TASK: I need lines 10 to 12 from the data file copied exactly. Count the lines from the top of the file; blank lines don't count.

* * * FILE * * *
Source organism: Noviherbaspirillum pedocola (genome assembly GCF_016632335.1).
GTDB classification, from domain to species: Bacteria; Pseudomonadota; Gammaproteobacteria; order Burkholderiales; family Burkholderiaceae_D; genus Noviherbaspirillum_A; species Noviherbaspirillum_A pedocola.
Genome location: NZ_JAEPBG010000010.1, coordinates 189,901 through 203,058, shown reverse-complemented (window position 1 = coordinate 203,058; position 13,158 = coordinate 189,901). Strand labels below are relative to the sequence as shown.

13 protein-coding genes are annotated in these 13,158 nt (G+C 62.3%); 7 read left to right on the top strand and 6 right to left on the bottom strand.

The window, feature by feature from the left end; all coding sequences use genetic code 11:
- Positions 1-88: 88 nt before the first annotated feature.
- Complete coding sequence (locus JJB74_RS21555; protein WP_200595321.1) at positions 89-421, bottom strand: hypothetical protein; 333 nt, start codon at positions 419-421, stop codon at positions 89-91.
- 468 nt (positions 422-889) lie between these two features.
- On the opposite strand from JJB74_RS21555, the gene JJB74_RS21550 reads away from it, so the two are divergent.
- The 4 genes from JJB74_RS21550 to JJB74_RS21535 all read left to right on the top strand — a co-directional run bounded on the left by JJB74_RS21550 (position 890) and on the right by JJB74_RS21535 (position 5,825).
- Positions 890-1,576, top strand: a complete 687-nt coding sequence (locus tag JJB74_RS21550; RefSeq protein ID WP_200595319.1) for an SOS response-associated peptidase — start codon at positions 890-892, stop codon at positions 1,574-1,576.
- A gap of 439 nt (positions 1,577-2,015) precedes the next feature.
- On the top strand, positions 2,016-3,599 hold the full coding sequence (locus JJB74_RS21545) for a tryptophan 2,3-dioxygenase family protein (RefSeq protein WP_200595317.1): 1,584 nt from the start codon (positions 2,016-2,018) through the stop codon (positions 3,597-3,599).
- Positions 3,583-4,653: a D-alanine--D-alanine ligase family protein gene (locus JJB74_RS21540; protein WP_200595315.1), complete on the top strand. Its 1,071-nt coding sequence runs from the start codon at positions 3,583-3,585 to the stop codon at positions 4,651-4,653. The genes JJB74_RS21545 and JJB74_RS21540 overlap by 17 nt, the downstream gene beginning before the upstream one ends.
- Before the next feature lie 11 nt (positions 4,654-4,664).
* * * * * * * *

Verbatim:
- The 4 genes from JJB74_RS21550 to JJB74_RS21535 all read left to right on the top strand — a co-directional run bounded on the left by JJB74_RS21550 (position 890) and on the right by JJB74_RS21535 (position 5,825).
- Positions 890-1,576, top strand: a complete 687-nt coding sequence (locus tag JJB74_RS21550; RefSeq protein ID WP_200595319.1) for an SOS response-associated peptidase — start codon at positions 890-892, stop codon at positions 1,574-1,576.
- A gap of 439 nt (positions 1,577-2,015) precedes the next feature.